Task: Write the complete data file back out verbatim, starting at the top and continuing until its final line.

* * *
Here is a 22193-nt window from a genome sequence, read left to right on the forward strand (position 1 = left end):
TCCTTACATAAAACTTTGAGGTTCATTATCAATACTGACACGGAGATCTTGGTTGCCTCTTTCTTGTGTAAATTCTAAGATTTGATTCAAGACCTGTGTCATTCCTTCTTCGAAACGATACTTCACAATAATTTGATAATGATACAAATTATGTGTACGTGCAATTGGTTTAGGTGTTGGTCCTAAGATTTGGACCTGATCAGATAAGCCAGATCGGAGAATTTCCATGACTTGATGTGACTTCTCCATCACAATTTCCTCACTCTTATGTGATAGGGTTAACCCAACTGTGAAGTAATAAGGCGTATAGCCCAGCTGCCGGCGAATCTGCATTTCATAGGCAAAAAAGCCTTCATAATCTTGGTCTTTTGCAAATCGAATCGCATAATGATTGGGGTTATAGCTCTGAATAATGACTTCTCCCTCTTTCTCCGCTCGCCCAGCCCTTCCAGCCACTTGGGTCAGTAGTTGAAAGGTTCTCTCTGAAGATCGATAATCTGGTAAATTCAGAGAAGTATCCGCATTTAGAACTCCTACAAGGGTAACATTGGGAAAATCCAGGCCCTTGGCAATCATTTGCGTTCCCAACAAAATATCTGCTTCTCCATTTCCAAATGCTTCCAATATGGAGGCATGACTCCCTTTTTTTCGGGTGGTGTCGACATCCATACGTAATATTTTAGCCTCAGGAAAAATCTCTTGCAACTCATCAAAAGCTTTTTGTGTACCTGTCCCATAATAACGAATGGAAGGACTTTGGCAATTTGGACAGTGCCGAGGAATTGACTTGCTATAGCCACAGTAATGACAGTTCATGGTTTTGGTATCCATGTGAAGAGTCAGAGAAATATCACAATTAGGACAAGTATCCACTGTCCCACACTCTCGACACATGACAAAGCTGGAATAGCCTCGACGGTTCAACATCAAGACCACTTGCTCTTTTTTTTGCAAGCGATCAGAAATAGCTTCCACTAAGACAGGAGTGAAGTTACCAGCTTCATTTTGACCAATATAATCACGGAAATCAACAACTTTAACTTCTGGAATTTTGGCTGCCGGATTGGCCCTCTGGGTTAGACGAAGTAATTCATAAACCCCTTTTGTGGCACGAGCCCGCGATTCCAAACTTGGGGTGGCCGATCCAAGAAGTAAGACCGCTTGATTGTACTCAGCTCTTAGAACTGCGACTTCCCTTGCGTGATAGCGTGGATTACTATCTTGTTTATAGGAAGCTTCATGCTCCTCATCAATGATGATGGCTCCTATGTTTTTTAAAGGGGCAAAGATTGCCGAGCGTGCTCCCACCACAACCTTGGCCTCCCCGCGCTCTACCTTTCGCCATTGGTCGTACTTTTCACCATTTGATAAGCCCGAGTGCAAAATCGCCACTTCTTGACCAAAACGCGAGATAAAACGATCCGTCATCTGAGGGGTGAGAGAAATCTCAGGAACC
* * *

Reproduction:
Here is a 22193-nt window from a genome sequence, read left to right on the forward strand (position 1 = left end):
TCCTTACATAAAACTTTGAGGTTCATTATCAATACTGACACGGAGATCTTGGTTGCCTCTTTCTTGTGTAAATTCTAAGATTTGATTCAAGACCTGTGTCATTCCTTCTTCGAAACGATACTTCACAATAATTTGATAATGATACAAATTATGTGTACGTGCAATTGGTTTAGGTGTTGGTCCTAAGATTTGGACCTGATCAGATAAGCCAGATCGGAGAATTTCCATGACTTGATGTGACTTCTCCATCACAATTTCCTCACTCTTATGTGATAGGGTTAACCCAACTGTGAAGTAATAAGGCGTATAGCCCAGCTGCCGGCGAATCTGCATTTCATAGGCAAAAAAGCCTTCATAATCTTGGTCTTTTGCAAATCGAATCGCATAATGATTGGGGTTATAGCTCTGAATAATGACTTCTCCCTCTTTCTCCGCTCGCCCAGCCCTTCCAGCCACTTGGGTCAGTAGTTGAAAGGTTCTCTCTGAAGATCGATAATCTGGTAAATTCAGAGAAGTATCCGCATTTAGAACTCCTACAAGGGTAACATTGGGAAAATCCAGGCCCTTGGCAATCATTTGCGTTCCCAACAAAATATCTGCTTCTCCATTTCCAAATGCTTCCAATATGGAGGCATGACTCCCTTTTTTTCGGGTGGTGTCGACATCCATACGTAATATTTTAGCCTCAGGAAAAATCTCTTGCAACTCATCAAAAGCTTTTTGTGTACCTGTCCCATAATAACGAATGGAAGGACTTTGGCAATTTGGACAGTGCCGAGGAATTGACTTGCTATAGCCACAGTAATGACAGTTCATGGTTTTGGTATCCATGTGAAGAGTCAGAGAAATATCACAATTAGGACAAGTATCCACTGTCCCACACTCTCGACACATGACAAAGCTGGAATAGCCTCGACGGTTCAACATCAAGACCACTTGCTCTTTTTTTTGCAAGCGATCAGAAATAGCTTCCACTAAGACAGGAGTGAAGTTACCAGCTTCATTTTGACCAATATAATCACGGAAATCAACAACTTTAACTTCTGGAATTTTGGCTGCCGGATTGGCCCTCTGGGTTAGACGAAGTAATTCATAAACCCCTTTTGTGGCACGAGCCCGCGATTCCAAACTTGGGGTGGCCGATCCAAGAAGTAAGACCGCTTGATTGTACTCAGCTCTTAGAACTGCGACTTCCCTTGCGTGATAGCGTGGATTACTATCTTGTTTATAGGAAGCTTCATGCTCCTCATCAATGATGATGGCTCCTATGTTTTTTAAAGGGGCAAAGATTGCCGAGCGTGCTCCCACCACAACCTTGGCCTCCCCGCGCTCTACCTTTCGCCATTGGTCGTACTTTTCACCATTTGATAAGCCCGAGTGCAAAATCGCCACTTCTTGACCAAAACGCGAGATAAAACGATCCGTCATCTGAGGGGTGAGAGAAATCTCAGGAACC